Movies in Theaters This Thursday, February 14-15, 2013: Beautiful Creatures, Escape From Planet Earth, A Good Day to Die Hard, Safe Haven, and More
With Valentine’s Day upon us (if you haven’t bought your loved one a present yet, you might be in a world of trouble), there’s no better time for a dinner and a movie, right? Well, Hollywood knows this, and they are releasing four wide releases just for the occasion.
I would say three of the four look (I haven’t seen them, so I can’t say for sure) like good – or at least decent – date movies. For the fantasy folks, there’s the romantic fantasy (you don’t see those everyday) movie Beautiful Creatures. It’s an adaptation of the novel of the same name, getting those fans excited. For the animated lovers, Escape from Planet Earth premieres. Comedic actors Rob Corddry, Ricky Gervais, Craig Robinson, Jane Lynch, and George Lopez are among the voices. For lovers of the more prototypical rom-com, you can enjoy Safe Haven (read Kristen’s review here). It’s an adaptation of a Nicholas Sparks book, so you can count me out.
For my money, the final option, A Good Day to Die Hard, is my choice. In anticipation, I’ve been rewatching the Die Hard franchise and forgot how much I adore those movies. However, the last installment (Live Free or Die Hard) was my least favorite, and this has a good probability of echoing similar problems.
In limited releases, The Jeffrey Dahmer Files, Like Someone in Love, No, The Power of Few, and Saving Lincoln all get released traditionally on Friday. More information on those are below.
Enjoy your Valentine’s Day and the rest of the long weekend!
Oscar nominee Richard LaGravenese (The Fisher King, P.S. I Love You) directs the supernatural love story Beautiful Creatures from his adaptation of the first novel in the best-selling series by Kami Garcia and Margaret Stohl.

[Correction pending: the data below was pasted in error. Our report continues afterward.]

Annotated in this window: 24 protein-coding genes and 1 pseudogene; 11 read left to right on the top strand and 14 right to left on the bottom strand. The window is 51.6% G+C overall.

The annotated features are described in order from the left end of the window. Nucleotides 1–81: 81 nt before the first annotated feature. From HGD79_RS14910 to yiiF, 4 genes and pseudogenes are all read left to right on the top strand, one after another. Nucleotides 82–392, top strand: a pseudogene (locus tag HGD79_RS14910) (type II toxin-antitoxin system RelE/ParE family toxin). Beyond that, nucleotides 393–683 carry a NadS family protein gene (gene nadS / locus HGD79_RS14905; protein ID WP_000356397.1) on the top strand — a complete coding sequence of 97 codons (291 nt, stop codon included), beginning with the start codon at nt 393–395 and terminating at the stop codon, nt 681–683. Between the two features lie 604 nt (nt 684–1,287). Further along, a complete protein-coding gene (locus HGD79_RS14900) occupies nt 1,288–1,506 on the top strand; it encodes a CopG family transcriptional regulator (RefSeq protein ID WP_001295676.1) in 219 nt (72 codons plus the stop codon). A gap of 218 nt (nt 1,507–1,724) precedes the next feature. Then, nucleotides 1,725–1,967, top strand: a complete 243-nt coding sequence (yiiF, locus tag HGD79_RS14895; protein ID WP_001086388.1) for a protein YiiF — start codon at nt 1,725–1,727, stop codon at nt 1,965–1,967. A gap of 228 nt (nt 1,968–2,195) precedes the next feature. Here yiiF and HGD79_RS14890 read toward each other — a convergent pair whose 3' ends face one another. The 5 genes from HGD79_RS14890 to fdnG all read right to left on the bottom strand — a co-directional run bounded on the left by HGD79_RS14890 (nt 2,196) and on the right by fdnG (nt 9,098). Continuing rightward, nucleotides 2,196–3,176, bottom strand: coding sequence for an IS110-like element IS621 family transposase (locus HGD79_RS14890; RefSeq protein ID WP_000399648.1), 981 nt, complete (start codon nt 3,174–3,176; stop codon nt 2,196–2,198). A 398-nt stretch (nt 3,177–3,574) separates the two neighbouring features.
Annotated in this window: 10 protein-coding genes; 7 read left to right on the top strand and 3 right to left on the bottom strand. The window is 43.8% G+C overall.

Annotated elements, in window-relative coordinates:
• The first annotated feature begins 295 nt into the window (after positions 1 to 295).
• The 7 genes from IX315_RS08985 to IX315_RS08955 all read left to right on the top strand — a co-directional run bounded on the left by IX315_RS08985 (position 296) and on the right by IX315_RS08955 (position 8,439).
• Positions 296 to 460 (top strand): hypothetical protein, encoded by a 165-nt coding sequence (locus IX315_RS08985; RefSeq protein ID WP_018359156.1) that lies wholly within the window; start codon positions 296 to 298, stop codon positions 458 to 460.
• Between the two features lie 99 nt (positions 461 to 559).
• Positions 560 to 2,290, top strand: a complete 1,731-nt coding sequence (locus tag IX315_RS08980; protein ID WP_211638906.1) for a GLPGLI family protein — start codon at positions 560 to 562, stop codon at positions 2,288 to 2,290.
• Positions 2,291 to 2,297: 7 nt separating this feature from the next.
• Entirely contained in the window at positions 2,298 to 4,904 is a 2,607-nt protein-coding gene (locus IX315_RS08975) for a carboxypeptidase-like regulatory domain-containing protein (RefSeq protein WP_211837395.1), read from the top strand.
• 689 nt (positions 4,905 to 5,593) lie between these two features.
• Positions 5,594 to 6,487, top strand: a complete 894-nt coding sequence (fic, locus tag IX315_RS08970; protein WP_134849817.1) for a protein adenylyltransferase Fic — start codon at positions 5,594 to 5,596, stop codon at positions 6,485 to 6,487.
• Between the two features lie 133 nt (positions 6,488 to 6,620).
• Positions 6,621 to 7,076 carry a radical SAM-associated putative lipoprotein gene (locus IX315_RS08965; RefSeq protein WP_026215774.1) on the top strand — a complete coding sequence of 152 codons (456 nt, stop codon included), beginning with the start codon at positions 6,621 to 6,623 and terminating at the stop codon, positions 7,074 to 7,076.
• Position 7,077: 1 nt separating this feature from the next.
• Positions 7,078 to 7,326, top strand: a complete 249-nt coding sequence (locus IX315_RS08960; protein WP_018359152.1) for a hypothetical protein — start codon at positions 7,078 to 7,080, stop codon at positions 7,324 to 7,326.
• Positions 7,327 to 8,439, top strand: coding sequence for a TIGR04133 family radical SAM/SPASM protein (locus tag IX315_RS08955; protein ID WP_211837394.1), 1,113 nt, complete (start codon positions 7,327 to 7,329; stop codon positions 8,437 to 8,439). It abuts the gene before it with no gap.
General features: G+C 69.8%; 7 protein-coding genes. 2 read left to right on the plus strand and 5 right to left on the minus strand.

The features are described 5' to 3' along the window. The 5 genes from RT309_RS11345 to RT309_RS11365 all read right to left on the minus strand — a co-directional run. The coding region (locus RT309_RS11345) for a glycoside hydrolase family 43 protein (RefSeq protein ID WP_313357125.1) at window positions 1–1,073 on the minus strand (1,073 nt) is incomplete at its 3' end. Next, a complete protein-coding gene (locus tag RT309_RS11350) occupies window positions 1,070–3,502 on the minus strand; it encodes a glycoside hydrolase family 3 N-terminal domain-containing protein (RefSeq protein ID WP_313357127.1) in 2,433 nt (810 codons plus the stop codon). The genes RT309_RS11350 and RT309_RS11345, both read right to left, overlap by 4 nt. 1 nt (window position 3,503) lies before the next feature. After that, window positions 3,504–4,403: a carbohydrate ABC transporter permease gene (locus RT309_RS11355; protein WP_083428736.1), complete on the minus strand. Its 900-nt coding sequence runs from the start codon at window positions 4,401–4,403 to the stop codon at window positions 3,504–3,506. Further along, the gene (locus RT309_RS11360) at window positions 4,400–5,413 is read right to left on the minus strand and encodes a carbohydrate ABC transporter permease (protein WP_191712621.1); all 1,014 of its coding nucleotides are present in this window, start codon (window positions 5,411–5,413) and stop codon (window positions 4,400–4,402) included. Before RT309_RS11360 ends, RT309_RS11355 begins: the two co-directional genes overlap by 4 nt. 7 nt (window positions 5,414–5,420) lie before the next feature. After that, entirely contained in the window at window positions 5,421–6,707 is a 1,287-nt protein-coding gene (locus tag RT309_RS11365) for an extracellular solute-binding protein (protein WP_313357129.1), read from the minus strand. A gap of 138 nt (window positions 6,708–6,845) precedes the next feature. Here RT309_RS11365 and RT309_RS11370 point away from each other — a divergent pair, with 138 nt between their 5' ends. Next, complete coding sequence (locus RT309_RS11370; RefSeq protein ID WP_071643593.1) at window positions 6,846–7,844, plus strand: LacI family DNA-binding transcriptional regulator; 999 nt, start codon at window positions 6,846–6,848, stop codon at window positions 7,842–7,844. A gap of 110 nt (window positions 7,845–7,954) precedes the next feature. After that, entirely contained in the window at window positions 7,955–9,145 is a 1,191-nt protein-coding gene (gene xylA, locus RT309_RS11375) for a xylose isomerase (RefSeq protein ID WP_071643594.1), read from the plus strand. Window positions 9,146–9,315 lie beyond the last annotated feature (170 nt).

Ethan Wate (Alden Ehrenreich), 17, has had the same recurring dream for months. A mysterious young girl is waiting for him on a Civil War battlefield. Ethan desperately wants to be with her, but there is an unknown danger — and each time a lightning bolt cracks like a gunshot, killing Ethan before he ever reaches the girl.
The danger of this strange dream world, however, is preferable to Ethan’s waking existence in Gatlin, South Carolina, a small, conservative Southern town that hasn’t caught up to the 21st century, where nothing ever changes and nothing ever happens. Trapped at home with a father who has completely withdrawn since the sudden death of Ethan’s mother, Ethan yearns for a life he can only read about in books.
But Ethan’s mundane world is shaken up with the arrival of Lena Duchannes (Alice Englert), the beautiful and enigmatic niece of Macon Ravenwood (Jeremy Irons), the reclusive owner of gothic Ravenwood Manor. Ethan finds himself immediately drawn to Lena, even though destruction seems to inexplicably follow her and it becomes apparent that she is a Caster, with powers beyond her control. The town, led by conservative Mrs. Lincoln (Emma Thompson), wants her banished. Even Gatlin’s all-knowing librarian, Amma (Viola Davis), is afraid history may repeat itself — a history of family secrets and a curse that looms for Lena as she approaches her 16th birthday. It is that time when a Caster is chosen by the forces of either the Light or the Dark.